Happy St. Patrick’s Day! Some of you will be going out to enjoy some green beverages and others will eat corned beef for dinner. Either way, it’s the perfect time to enjoy some Irish-themed reads! Grab these titles for your St. Patty’s enjoyment!
Normal People by Sally Rooney is a favorite among GPL patrons, and for a good reason. It tells the story of Connell and Marianne, who pretend not to know each other at school. He’s popular and well-adjusted, star of the school soccer team while she is lonely, proud, and intensely private. But when Connell comes to pick his mother up from her housekeeping job at Marianne’s house, a strange and indelible connection grows between the two teenages—one they are determined to conceal.
A year later, they’re both studying at Trinity College in Dublin. Marianne has found her feet in a new social world while Connell hangs at the sidelines, shy and uncertain. Throughout their years in college, Marianne and Connell circle one another, straying toward other people and possibilities but always magnetically, irresistibly drawn back together. Then as she veers into self-destruction and he begins to search for meaning elsewhere, each must confront how far they are willing to go to save the other.
If you’re a nonfiction lover, Say Nothing: A True Story of Murder and Memory in Northern Ireland by Patrick Radden Keefe is a great read. It’s a mesmerizing book on the bitter conflict in Northern Ireland and its aftermath, using the case of Jean McConville as a starting point for the tale of a society wracked by a guerilla war, a war whose consequences have never been reckoned with. The brutal violence seared by not only people like the McConville children, but also the I.R.A. members embittered by a peace that fell far short of the goal of a united Ireland, and left them wondering whether the killings they committed were not justified acts of war, but simple murders.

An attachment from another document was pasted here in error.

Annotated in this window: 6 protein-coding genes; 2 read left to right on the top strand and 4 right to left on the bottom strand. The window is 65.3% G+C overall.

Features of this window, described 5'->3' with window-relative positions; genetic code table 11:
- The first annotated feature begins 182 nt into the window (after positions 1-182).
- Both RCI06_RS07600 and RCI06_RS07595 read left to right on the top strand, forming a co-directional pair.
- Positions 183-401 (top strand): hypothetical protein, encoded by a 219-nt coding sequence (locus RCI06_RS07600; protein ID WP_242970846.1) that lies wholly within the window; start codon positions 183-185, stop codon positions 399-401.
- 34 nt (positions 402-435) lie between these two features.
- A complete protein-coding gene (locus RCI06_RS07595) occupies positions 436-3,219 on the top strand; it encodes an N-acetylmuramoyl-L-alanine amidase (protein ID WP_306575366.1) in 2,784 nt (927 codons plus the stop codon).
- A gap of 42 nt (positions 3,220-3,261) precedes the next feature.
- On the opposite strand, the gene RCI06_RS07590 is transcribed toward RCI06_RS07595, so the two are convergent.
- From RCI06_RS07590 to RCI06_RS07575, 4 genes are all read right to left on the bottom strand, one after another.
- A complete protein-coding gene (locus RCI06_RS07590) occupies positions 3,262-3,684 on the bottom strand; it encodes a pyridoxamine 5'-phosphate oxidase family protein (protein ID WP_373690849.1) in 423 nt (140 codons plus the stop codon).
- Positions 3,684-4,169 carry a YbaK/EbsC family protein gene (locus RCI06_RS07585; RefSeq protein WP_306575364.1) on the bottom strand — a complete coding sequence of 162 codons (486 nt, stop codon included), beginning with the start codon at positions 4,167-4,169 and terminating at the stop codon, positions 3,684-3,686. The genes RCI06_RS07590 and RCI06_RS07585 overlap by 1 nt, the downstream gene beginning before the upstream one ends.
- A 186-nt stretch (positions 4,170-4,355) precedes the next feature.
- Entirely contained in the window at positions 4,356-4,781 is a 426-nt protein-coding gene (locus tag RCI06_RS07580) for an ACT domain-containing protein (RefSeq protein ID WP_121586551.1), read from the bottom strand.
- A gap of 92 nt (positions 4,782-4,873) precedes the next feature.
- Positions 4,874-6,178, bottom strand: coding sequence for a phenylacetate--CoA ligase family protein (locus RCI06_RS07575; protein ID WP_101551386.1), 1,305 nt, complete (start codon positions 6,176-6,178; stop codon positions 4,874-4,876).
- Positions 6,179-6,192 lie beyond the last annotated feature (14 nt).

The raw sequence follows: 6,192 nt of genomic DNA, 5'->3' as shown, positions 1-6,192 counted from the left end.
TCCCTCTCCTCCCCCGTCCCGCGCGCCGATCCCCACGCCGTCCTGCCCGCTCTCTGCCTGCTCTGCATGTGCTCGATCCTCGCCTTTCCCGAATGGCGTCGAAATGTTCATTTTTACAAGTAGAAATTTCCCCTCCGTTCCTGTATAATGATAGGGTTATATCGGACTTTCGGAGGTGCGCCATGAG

If you’ve read Say Nothing and want a little more Irish history, check out How the Irish Saved Civilization: The Untold Story of Ireland’s Heroic Role from the Fall of Rome to the Rise of Medieval Europe. In this delightful and illuminating look into a crucial but little-known “hinge” of history, Thomas Cahill takes us to the “island of saints and scholars,” the Ireland of St. Patrick and the Book ofKells. Here, far from the barbarian despoliation of the continent, monks and scribes laboriously, lovingly, even playfully preserved the west’s written treasures. With the return of stability in Europe, these Irish scholars were instrumental in spreading learning. Thus the Irish not only were conservators of civilization, but became shapers of the medieval mind, putting their unique stamp on western culture.
If all that sounds a little heavy, maybe The Harp of Kings by Juliet Marillier is more up your alley. The young adult fantasy tells the story of eighteen-year-old Liobhan, a powerful singer and an expert whistle player. Her brother has a voice to melt the hardest heart, and a rare talent on the harp. But Liobhan’s burning ambition is to join the elite warrior band on Swan Island. She and her brother train there to compete for places, and find themselves joining a mission while still candidates. Their unusual blend of skills makes them ideal for this particular job, which requires going undercover as traveling minstrels. For Swan Island trains both warriors and spies.